Immigration Sunday

By Sam Lucero | The Compass | August 28, 2013

Immigration laws need reform

In his Compass column Aug. 14, Bishop David Ricken announced that he would designate Sunday, Sept. 8, as Immigration Sunday. On that day, Bishop Ricken will celebrate a 9 a.m. Mass at St. Therese Church in Appleton to call attention to the church’s support for overhauling this country’s immigration system.

Immigration Sunday will also be observed in other dioceses around the country. Its goal is to put a spotlight on the critical need for lawmakers to pass new immigration laws that not only encourage legal immigration, but also promote human rights and protect immigrant families from separation.

Last June, the U.S. Senate voted to adopt immigration legislation: the Border Security, Economic Opportunity and Immigration Modernization Act. As the bill’s title indicates, it focuses on securing borders, providing just economic opportunities for migrant workers and simplifying the path toward citizenship. As members of Congress return to Washington D.C., Oct. 9 from their summer break, it will be the House of Representatives’ turn to vote on immigration reform.

While some people want immigration reform to focus on securing borders and building walls to keep immigrants out, Catholic leaders want to emphasize the human element in the immigration debate. Immigration Sunday is an opportunity to do just that — by inviting families who have been adversely affected by our broken immigration system to pray and perhaps share their stories.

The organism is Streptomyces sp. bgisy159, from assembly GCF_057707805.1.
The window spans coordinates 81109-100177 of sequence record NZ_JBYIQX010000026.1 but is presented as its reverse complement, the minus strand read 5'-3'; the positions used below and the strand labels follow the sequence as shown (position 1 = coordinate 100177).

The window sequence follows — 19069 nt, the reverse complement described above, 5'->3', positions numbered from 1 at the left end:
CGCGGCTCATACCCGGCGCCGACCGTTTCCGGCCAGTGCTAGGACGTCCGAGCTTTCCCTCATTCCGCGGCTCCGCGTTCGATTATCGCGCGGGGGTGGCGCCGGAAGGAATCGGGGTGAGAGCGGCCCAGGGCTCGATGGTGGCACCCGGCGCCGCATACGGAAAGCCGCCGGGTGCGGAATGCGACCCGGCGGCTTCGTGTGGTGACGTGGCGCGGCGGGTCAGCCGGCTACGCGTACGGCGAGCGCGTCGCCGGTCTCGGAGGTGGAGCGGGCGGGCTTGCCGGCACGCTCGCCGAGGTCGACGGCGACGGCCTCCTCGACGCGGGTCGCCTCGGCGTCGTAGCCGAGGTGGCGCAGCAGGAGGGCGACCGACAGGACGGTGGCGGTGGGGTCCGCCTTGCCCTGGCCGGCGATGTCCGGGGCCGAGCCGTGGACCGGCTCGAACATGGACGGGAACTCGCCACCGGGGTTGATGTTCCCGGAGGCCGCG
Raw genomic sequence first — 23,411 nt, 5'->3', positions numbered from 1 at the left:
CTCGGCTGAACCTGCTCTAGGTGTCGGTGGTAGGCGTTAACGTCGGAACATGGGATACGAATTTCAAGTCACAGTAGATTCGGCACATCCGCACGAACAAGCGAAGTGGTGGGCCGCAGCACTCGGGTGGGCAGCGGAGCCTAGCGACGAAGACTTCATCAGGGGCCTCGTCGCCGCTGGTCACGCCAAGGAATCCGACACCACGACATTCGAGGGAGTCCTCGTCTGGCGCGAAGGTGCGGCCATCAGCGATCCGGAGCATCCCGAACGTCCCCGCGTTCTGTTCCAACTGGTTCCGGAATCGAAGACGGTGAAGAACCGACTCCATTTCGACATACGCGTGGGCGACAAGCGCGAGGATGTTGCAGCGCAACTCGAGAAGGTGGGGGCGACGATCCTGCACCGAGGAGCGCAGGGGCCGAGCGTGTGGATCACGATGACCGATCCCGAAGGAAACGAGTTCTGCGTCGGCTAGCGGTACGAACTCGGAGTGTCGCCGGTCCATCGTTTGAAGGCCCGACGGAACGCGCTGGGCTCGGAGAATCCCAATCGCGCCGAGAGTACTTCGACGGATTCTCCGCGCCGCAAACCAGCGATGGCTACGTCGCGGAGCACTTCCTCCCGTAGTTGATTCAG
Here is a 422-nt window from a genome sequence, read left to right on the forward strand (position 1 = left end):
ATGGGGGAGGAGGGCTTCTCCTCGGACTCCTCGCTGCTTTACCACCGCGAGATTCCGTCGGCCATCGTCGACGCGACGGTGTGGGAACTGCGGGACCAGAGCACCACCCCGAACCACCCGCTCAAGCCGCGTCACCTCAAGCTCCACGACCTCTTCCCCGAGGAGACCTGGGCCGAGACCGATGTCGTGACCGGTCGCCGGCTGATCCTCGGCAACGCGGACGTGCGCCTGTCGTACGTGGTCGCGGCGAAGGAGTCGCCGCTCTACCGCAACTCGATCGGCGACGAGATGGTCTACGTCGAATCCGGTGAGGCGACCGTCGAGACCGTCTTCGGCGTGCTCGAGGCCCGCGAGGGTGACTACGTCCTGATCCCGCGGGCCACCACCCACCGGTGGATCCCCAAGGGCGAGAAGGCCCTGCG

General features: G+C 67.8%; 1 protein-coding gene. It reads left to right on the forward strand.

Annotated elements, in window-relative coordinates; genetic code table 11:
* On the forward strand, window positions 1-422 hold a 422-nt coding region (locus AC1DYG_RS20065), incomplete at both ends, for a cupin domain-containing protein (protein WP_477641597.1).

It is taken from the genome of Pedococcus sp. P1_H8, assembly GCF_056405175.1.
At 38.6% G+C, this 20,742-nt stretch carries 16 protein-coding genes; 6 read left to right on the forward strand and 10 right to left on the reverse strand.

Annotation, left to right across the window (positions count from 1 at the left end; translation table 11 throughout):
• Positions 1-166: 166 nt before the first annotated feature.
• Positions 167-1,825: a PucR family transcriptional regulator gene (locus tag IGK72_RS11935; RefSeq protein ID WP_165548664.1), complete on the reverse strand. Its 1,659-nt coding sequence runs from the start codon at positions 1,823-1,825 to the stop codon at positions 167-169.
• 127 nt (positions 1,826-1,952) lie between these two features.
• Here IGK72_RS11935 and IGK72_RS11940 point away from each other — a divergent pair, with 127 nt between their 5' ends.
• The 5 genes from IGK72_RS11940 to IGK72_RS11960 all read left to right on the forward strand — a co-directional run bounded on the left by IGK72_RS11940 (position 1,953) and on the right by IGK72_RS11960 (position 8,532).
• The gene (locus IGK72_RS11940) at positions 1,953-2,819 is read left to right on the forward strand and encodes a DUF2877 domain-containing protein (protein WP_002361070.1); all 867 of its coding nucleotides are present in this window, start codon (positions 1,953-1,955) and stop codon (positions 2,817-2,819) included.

The bishops also see Immigration Sunday as an opportunity to rally Catholics and other people of good will to petition their elected leaders for action on immigration reform. However, in order to rally people to a cause, they must understand the issues. This is where the U.S. Conference of Catholic Bishops’ Justice for Immigrants Campaign comes in.

Formed by the USCCB in 2005 to help make “humane and just immigration reform a public policy priority,” Justice for Immigrants works with other Catholic organizations to advocate for immigration reform. Its main goal is to educate the public, particularly Catholic politicians, about church teaching on migration and immigrants. It also seeks to “create political will for positive immigration reform” and organize Catholic networks to assist qualified immigrants.

The Justice for Immigrants website ( offers many resources for parish leaders who want to enlighten their communities on the complicated issues surrounding immigration and the laws guiding it. One of the resources is the Parish Organizing Manual, a 230-page document that can be downloaded or saved electronically.

“As Catholics, it is a blessing to remember that the struggle for human dignity and liberation is rooted firmly in our faith values and that the moral call for immigration reform is unwavering and will persist until we succeed,” says the organizing manual.

It walks parish leaders through steps in organizing events to better understand immigration from a faith perspective.

The manual’s Immigration Basics section asks and answers the questions, “Who is an immigrant?” “How do immigrants get admitted to permanently reside here?” “Who is a refugee?” “Who is an undocumented immigrant?” and “Who is a naturalized citizen?” The manual also addresses Catholic social teaching and how it relates to migration.

By promoting Immigration Sunday, the U.S. bishops understand that this country is at a crossroads regarding immigration reform. Now is the time to unite and respond as one voice that reflects Christian charity.

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